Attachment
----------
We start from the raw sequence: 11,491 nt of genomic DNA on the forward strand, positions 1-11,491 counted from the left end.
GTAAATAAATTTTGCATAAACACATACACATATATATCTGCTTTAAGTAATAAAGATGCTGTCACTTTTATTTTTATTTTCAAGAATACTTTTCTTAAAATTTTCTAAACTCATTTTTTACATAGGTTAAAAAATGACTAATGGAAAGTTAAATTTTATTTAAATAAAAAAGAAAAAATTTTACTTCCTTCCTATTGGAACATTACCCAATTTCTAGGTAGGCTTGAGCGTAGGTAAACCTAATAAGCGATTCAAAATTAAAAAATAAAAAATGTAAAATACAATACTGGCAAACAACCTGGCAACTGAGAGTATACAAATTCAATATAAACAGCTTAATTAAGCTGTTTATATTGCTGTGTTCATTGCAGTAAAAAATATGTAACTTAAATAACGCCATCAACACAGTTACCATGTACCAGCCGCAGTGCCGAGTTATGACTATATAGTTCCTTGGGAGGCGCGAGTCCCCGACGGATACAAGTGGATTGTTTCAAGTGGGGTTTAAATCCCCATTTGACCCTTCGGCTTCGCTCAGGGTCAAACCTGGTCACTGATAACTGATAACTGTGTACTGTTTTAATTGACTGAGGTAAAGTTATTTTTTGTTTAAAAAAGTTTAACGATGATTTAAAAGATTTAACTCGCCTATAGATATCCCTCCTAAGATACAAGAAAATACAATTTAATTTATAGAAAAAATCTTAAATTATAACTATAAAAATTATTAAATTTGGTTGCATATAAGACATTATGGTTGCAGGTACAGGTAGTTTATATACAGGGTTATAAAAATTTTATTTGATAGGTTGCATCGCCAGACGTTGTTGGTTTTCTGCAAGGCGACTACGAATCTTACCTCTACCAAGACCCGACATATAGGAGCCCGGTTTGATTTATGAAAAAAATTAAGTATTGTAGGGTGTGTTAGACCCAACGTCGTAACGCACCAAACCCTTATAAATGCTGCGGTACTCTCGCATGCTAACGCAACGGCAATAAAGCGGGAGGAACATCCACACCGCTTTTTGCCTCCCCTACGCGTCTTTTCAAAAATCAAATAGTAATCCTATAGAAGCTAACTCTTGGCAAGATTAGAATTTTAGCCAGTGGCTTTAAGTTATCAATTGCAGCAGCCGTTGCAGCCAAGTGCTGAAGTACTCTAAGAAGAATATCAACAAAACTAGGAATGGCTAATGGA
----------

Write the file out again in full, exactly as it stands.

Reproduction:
We start from the raw sequence: 11,491 nt of genomic DNA on the forward strand, positions 1-11,491 counted from the left end.
GTAAATAAATTTTGCATAAACACATACACATATATATCTGCTTTAAGTAATAAAGATGCTGTCACTTTTATTTTTATTTTCAAGAATACTTTTCTTAAAATTTTCTAAACTCATTTTTTACATAGGTTAAAAAATGACTAATGGAAAGTTAAATTTTATTTAAATAAAAAAGAAAAAATTTTACTTCCTTCCTATTGGAACATTACCCAATTTCTAGGTAGGCTTGAGCGTAGGTAAACCTAATAAGCGATTCAAAATTAAAAAATAAAAAATGTAAAATACAATACTGGCAAACAACCTGGCAACTGAGAGTATACAAATTCAATATAAACAGCTTAATTAAGCTGTTTATATTGCTGTGTTCATTGCAGTAAAAAATATGTAACTTAAATAACGCCATCAACACAGTTACCATGTACCAGCCGCAGTGCCGAGTTATGACTATATAGTTCCTTGGGAGGCGCGAGTCCCCGACGGATACAAGTGGATTGTTTCAAGTGGGGTTTAAATCCCCATTTGACCCTTCGGCTTCGCTCAGGGTCAAACCTGGTCACTGATAACTGATAACTGTGTACTGTTTTAATTGACTGAGGTAAAGTTATTTTTTGTTTAAAAAAGTTTAACGATGATTTAAAAGATTTAACTCGCCTATAGATATCCCTCCTAAGATACAAGAAAATACAATTTAATTTATAGAAAAAATCTTAAATTATAACTATAAAAATTATTAAATTTGGTTGCATATAAGACATTATGGTTGCAGGTACAGGTAGTTTATATACAGGGTTATAAAAATTTTATTTGATAGGTTGCATCGCCAGACGTTGTTGGTTTTCTGCAAGGCGACTACGAATCTTACCTCTACCAAGACCCGACATATAGGAGCCCGGTTTGATTTATGAAAAAAATTAAGTATTGTAGGGTGTGTTAGACCCAACGTCGTAACGCACCAAACCCTTATAAATGCTGCGGTACTCTCGCATGCTAACGCAACGGCAATAAAGCGGGAGGAACATCCACACCGCTTTTTGCCTCCCCTACGCGTCTTTTCAAAAATCAAATAGTAATCCTATAGAAGCTAACTCTTGGCAAGATTAGAATTTTAGCCAGTGGCTTTAAGTTATCAATTGCAGCAGCCGTTGCAGCCAAGTGCTGAAGTACTCTAAGAAGAATATCAACAAAACTAGGAATGGCTAATGGA